Vincebus Eruptum
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Vincebus Eruptum

April 6, 1993

  Song Title
Summertime Blues
Rock Me Baby
Doctor Please
Out Of Focus
Parchment Farm
Second Time Around

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Product Details

  • Label: Island Def Jam
  • Record Company Required Metadata: Music file metadata contains unique purchase identifier. Learn more.
  • Total Length: 32:06
  • Genres:
  • ASIN: B000V6981K
  • Average Customer Review: 4.5 out of 5 stars  See all reviews (86 customer reviews)
  • Amazon Best Sellers Rank: #16,670 Paid in MP3 Albums (See Top 100 Paid in MP3 Albums)

Customer Reviews

Most Helpful Customer Reviews
73 of 75 people found the following review helpful
5.0 out of 5 stars fuzz & feedback forever! January 28, 2003
By Crypt
Format:Audio CD
When people say that this is one of the noisiest, heaviest, most ear splitting, skull smashing rock albums ever recorded, for the love of all that is holy, LISTEN TO THEM! If you play this too loud you're almost guaranteed ear damage. And make sure you have some good speakers before you crank this monster. I can't even imagine what people thought about this in 1968. By this time folks thought that Hendrix, Cream and The Yardbirds were too much. Lets describe the music for a minute... Chaotic, aggressive, sludgy, heavy, noisy, and years ahead of it's time. The music is very blues based, but the grooves are aggressive and the guitars are transformed by fuzztone and overdrive into monster dinosaur riff makers. One can see that Blue Cheer is another major influence on the current doom/stoner metal scenes. Pretty amazing considering this band predated Black Sabbath by 2 years. Though not nearly as dark as Sabbath, this album is arguably heavier and noisier than "Black Sabbath" and "Paranoid". No doubt this is a hard rock/early metal masterpiece, but it's far from perfect. I rated this album on a basis of how much I enjoy it rather than it's technical merrits. The riffs are almost a-tonal, the guitars are louder and bigger than anything; bass, drums or vocals. The note-blurring distortion makes the riffs almost impossible to not sound sloppy. The guitar solos seem off key at times and the jams sound very random... but that's what makes this record so awesome. It wouldn't be half as good if these guys were proficient, classically trained musicians. This is raw, heavy rock& roll in its purest and most stripped down form. Fuzzed out fury that will rip your face off and leave you in a crumpled heap, twitching and begging for mercy. So if you're into unrestrained, distorted, feedback drenched proto-metal, look no further. If you're looking for something with pristine production, sweet melodies and clean technical proficiency, you might pass on this.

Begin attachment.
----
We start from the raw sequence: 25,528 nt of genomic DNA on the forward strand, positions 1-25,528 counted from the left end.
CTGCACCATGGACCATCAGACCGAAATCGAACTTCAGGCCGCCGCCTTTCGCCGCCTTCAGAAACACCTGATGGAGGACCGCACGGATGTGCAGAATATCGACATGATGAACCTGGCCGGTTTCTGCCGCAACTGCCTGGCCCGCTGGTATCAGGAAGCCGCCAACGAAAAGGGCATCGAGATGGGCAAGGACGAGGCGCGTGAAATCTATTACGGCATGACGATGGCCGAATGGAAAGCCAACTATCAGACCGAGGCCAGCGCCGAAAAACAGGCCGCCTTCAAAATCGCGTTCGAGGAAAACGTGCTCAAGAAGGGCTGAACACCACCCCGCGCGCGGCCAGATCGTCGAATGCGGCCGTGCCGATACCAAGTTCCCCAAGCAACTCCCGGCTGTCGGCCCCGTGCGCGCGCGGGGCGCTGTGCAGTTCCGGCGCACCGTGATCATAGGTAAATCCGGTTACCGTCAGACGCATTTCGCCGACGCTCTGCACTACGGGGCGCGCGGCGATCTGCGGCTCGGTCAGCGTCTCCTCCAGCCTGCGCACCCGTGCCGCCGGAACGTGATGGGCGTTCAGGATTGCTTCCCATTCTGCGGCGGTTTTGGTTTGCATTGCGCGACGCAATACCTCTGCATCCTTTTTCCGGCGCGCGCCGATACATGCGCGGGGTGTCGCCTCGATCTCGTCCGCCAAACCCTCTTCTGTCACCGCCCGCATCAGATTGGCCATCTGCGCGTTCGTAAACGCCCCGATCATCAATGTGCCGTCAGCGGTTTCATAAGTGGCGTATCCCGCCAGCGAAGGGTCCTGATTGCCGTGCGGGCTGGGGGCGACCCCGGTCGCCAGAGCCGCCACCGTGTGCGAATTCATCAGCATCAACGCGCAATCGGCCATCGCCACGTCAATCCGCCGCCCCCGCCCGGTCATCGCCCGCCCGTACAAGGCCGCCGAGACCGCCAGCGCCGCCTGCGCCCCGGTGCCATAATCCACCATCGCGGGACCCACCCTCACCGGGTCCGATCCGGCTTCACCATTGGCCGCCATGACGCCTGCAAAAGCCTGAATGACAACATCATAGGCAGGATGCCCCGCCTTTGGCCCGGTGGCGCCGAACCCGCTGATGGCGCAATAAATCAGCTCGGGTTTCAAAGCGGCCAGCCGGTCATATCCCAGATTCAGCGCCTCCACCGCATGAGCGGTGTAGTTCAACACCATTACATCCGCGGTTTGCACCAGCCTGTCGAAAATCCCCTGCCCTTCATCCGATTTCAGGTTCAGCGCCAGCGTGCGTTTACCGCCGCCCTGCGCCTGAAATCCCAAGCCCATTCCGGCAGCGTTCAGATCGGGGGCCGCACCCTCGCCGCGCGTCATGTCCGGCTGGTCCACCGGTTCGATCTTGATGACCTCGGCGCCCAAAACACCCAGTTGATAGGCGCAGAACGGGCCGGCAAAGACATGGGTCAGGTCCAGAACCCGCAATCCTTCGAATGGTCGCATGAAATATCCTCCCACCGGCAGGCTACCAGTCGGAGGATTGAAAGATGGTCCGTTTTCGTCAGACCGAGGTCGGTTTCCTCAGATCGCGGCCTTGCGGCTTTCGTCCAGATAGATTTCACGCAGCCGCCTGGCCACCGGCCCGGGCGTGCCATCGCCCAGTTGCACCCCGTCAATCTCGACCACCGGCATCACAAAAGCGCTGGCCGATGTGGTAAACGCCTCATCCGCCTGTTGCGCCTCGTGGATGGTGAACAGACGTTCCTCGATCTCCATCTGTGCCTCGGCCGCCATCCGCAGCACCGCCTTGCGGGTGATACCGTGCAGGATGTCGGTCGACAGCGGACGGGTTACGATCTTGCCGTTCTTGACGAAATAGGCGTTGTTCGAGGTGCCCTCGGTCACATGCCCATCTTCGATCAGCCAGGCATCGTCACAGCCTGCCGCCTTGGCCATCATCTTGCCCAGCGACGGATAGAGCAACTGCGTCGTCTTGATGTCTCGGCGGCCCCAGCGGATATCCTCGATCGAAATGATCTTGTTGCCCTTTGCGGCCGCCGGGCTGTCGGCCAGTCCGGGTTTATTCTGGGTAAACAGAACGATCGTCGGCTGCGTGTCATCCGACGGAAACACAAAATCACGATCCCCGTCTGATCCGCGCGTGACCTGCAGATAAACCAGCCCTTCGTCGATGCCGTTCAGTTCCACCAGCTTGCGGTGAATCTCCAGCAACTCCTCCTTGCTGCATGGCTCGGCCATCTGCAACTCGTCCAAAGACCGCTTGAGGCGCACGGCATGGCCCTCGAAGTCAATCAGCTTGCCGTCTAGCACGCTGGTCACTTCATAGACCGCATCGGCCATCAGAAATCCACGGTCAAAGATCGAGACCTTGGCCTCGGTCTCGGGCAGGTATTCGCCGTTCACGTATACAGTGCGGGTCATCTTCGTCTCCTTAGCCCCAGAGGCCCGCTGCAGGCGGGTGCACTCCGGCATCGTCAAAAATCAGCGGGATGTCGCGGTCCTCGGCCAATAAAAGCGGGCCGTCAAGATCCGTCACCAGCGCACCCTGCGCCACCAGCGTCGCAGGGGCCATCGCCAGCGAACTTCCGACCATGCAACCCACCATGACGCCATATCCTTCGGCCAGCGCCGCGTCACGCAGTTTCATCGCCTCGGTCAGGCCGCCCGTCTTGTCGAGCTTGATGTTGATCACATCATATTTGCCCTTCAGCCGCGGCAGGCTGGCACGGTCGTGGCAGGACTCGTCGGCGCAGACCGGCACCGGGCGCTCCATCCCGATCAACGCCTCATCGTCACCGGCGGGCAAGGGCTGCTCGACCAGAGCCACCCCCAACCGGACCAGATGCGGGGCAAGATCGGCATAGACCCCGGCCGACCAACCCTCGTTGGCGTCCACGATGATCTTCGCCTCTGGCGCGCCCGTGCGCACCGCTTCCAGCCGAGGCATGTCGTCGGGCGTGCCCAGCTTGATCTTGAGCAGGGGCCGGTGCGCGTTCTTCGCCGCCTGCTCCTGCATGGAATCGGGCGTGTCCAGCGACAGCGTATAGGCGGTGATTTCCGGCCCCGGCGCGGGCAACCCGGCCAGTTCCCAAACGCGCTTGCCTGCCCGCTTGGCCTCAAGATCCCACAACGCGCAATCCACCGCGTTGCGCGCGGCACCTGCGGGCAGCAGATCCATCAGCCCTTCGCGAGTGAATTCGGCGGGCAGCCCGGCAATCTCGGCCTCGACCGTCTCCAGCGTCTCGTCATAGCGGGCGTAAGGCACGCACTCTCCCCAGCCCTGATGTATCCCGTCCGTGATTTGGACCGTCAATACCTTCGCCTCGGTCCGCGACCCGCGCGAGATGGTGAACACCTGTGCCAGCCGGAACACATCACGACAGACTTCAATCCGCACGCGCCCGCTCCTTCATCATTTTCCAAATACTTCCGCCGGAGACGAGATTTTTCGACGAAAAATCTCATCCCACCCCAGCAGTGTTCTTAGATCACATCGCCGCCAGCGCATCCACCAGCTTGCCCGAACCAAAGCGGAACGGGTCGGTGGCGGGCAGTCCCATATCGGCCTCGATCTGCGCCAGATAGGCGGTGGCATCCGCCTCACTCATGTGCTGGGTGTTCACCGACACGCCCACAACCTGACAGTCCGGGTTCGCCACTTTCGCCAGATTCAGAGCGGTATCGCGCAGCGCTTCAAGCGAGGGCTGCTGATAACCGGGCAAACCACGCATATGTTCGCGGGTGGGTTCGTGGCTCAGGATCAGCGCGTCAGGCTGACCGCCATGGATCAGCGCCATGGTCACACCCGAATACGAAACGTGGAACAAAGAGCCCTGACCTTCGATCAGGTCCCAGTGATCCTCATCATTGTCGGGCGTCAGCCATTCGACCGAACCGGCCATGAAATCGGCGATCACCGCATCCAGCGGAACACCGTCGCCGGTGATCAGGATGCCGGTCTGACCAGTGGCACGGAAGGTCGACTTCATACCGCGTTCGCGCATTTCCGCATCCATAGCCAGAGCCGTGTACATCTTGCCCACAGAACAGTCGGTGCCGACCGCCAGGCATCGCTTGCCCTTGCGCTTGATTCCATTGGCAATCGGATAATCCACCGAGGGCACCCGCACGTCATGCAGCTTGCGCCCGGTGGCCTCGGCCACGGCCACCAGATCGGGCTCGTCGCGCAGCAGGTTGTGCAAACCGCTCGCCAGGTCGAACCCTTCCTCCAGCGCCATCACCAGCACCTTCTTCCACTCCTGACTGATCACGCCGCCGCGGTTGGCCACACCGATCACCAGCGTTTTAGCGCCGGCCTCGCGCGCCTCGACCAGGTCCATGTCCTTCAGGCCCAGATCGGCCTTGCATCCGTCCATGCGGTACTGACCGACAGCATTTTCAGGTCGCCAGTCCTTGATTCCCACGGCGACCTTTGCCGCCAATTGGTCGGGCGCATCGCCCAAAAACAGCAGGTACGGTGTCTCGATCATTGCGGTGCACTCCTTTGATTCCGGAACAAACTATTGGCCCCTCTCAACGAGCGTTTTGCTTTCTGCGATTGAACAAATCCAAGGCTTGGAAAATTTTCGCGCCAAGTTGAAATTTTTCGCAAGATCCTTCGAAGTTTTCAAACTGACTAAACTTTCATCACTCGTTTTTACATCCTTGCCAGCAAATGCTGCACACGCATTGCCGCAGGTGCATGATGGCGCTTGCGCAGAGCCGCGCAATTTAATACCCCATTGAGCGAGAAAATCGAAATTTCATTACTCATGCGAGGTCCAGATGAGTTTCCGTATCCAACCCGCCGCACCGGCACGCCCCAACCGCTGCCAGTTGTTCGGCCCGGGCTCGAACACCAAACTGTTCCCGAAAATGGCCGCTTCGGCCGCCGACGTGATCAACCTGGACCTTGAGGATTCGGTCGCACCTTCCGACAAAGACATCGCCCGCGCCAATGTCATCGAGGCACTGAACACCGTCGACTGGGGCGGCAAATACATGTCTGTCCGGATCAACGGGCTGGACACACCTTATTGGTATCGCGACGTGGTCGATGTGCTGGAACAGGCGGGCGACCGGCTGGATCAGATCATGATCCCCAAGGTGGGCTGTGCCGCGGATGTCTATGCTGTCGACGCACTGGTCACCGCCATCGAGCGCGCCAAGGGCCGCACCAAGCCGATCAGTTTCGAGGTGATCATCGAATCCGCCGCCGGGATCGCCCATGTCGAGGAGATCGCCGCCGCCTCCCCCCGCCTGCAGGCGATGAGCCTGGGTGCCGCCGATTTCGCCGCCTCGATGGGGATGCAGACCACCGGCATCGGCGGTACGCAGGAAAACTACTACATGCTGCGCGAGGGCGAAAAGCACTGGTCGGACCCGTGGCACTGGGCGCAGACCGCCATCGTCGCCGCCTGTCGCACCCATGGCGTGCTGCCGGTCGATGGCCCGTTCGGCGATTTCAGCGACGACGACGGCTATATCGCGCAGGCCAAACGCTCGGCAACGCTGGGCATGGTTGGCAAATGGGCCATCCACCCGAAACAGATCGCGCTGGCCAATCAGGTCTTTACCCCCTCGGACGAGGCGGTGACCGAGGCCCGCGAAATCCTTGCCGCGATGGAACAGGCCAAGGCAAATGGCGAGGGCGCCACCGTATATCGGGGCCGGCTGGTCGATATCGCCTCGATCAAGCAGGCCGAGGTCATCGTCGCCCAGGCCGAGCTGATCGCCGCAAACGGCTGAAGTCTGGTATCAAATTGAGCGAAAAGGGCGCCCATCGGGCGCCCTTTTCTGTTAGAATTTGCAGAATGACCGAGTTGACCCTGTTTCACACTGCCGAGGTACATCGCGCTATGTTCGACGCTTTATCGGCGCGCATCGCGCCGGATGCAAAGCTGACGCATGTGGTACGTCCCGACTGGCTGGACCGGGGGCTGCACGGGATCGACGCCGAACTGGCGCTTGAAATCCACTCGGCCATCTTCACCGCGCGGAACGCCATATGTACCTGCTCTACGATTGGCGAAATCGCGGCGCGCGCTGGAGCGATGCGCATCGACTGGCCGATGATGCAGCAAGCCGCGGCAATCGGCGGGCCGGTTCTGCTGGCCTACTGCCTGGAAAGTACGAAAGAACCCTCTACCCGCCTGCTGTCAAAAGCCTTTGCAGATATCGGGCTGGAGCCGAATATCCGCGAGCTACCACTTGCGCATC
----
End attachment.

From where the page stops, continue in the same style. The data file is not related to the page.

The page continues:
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31 of 31 people found the following review helpful
Format:Audio CD